You won’t believe that a documentary centering entirely on a masked man with a notepad in a motel room can be so compelling—and harrowing—as Rosi gives us a shocking exposé on the inner workings of drug cartels in Mexico.
Dir. Gianfranco Rosi
2010 | USA/France | Documentary | 80 mins | 2.00:1 | Spanish
Not rated – likely to be at least M18 for mature themes
Plot: In a room of a grubby hotel near the Mexican-American border, a man with a black cloth over his head starts providing full details on his 20 years of work for a Mexican drugs baron, shedding light on how thoroughly corrupt the local authorities are.
Awards: Won FIPRESCI Prize & Biografilm Award & Nom. for Orrizonti Award (Venice)
International Sales: Doc & Film International
Subject Matter: Slightly Disturbing – Drug Cartels, Torture, Murder, Corruption
Narrative Style: Straightforward
Audience Type: General Arthouse
El Sicario: Room 164 is like The Act of Killing (2012) if it was set in Mexico and stripped down to its barest minimum. It could also be Gianfranco Rosi’s finest film.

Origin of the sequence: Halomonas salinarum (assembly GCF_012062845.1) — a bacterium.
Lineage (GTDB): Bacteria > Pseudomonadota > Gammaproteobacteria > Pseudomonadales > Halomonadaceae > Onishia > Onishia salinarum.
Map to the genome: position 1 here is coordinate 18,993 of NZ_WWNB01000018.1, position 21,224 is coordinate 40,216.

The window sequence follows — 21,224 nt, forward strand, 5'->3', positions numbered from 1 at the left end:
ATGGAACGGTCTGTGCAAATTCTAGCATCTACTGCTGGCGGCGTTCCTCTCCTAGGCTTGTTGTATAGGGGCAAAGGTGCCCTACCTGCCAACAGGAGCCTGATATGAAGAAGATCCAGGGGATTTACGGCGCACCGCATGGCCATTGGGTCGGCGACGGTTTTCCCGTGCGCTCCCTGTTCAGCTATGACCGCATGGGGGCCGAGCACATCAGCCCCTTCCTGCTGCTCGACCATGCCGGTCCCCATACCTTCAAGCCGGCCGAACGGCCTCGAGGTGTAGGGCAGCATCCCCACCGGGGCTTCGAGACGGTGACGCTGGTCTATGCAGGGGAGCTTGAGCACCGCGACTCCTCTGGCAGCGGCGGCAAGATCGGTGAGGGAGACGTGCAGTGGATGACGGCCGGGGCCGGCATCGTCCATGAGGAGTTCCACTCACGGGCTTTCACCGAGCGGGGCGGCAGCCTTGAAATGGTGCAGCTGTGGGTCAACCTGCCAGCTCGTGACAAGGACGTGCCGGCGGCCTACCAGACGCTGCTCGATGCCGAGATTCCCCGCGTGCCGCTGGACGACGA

Firstly, you won’t believe that a documentary that spends its entire duration (save for a few cutaway shots of the Mexican landscape) on a masked man with a notepad in a motel room can be so compelling—and harrowing—as he makes one stunning revelation after another about the inner workings of drug cartels in his country.
It is a shocking exposé by a former hitman as he describes in vivid detail his daily life as a ‘sicario’. As he talks, he also scribbles words and draws shapes and stick figures on the notepad.
It’s almost like he’s teaching a class, and this didactic approach, if one could call it that, is what makes Rosi’s work so simple yet fascinating.
The anonymous sicario shares how people are tortured and killed in the most excruciating of ways, even demonstrating how certain techniques are used.
If you might already know about how the Mexican police are corrupted and complicit in the activities of the cartels, wait till you hear what this man says.
Rosi has made a number of highly-acclaimed documentaries over the years in different parts of the world such as Below Sea Level (2008) in the US, Fire at Sea (2016) in Italy, and Notturno (2020) in the Middle East, but it was here in Room 164 somewhere in Central America that he found his biggest pot of gold.